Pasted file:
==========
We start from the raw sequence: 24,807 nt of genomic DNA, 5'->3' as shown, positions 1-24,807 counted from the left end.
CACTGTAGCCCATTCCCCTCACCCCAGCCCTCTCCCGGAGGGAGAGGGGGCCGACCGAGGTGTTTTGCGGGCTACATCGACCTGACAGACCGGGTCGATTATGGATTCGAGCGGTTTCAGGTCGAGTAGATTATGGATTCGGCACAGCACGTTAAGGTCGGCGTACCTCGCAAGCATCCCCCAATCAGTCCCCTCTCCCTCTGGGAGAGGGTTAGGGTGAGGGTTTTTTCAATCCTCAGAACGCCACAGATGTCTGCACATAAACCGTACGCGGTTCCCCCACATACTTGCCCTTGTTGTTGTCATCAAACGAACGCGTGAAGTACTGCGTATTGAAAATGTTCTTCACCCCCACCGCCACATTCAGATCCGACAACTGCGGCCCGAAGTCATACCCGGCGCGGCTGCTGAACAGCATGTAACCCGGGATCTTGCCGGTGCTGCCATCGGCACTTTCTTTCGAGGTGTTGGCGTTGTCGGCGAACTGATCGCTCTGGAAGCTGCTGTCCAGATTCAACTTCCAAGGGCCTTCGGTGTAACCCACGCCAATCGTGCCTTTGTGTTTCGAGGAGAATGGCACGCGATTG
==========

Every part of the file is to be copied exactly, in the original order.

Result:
We start from the raw sequence: 24,807 nt of genomic DNA, 5'->3' as shown, positions 1-24,807 counted from the left end.
CACTGTAGCCCATTCCCCTCACCCCAGCCCTCTCCCGGAGGGAGAGGGGGCCGACCGAGGTGTTTTGCGGGCTACATCGACCTGACAGACCGGGTCGATTATGGATTCGAGCGGTTTCAGGTCGAGTAGATTATGGATTCGGCACAGCACGTTAAGGTCGGCGTACCTCGCAAGCATCCCCCAATCAGTCCCCTCTCCCTCTGGGAGAGGGTTAGGGTGAGGGTTTTTTCAATCCTCAGAACGCCACAGATGTCTGCACATAAACCGTACGCGGTTCCCCCACATACTTGCCCTTGTTGTTGTCATCAAACGAACGCGTGAAGTACTGCGTATTGAAAATGTTCTTCACCCCCACCGCCACATTCAGATCCGACAACTGCGGCCCGAAGTCATACCCGGCGCGGCTGCTGAACAGCATGTAACCCGGGATCTTGCCGGTGCTGCCATCGGCACTTTCTTTCGAGGTGTTGGCGTTGTCGGCGAACTGATCGCTCTGGAAGCTGCTGTCCAGATTCAACTTCCAAGGGCCTTCGGTGTAACCCACGCCAATCGTGCCTTTGTGTTTCGAGGAGAATGGCACGCGATTG